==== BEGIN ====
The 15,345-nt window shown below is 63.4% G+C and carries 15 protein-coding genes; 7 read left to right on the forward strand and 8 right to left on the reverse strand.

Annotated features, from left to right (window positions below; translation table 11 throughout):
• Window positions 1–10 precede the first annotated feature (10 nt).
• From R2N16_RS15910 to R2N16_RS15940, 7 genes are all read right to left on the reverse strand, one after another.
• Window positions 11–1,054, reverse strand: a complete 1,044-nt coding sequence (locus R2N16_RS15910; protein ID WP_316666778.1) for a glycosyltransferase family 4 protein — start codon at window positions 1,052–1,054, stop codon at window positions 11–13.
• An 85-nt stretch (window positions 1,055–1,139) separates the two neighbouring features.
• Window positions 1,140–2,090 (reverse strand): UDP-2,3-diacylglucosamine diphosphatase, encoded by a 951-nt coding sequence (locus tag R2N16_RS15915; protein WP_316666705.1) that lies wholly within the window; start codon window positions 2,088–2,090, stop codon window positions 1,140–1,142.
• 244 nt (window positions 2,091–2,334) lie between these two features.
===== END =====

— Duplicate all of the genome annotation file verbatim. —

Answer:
The 15,345-nt window shown below is 63.4% G+C and carries 15 protein-coding genes; 7 read left to right on the forward strand and 8 right to left on the reverse strand.

Annotated features, from left to right (window positions below; translation table 11 throughout):
• Window positions 1–10 precede the first annotated feature (10 nt).
• From R2N16_RS15910 to R2N16_RS15940, 7 genes are all read right to left on the reverse strand, one after another.
• Window positions 11–1,054, reverse strand: a complete 1,044-nt coding sequence (locus R2N16_RS15910; protein ID WP_316666778.1) for a glycosyltransferase family 4 protein — start codon at window positions 1,052–1,054, stop codon at window positions 11–13.
• An 85-nt stretch (window positions 1,055–1,139) separates the two neighbouring features.
• Window positions 1,140–2,090 (reverse strand): UDP-2,3-diacylglucosamine diphosphatase, encoded by a 951-nt coding sequence (locus tag R2N16_RS15915; protein WP_316666705.1) that lies wholly within the window; start codon window positions 2,088–2,090, stop codon window positions 1,140–1,142.
• 244 nt (window positions 2,091–2,334) lie between these two features.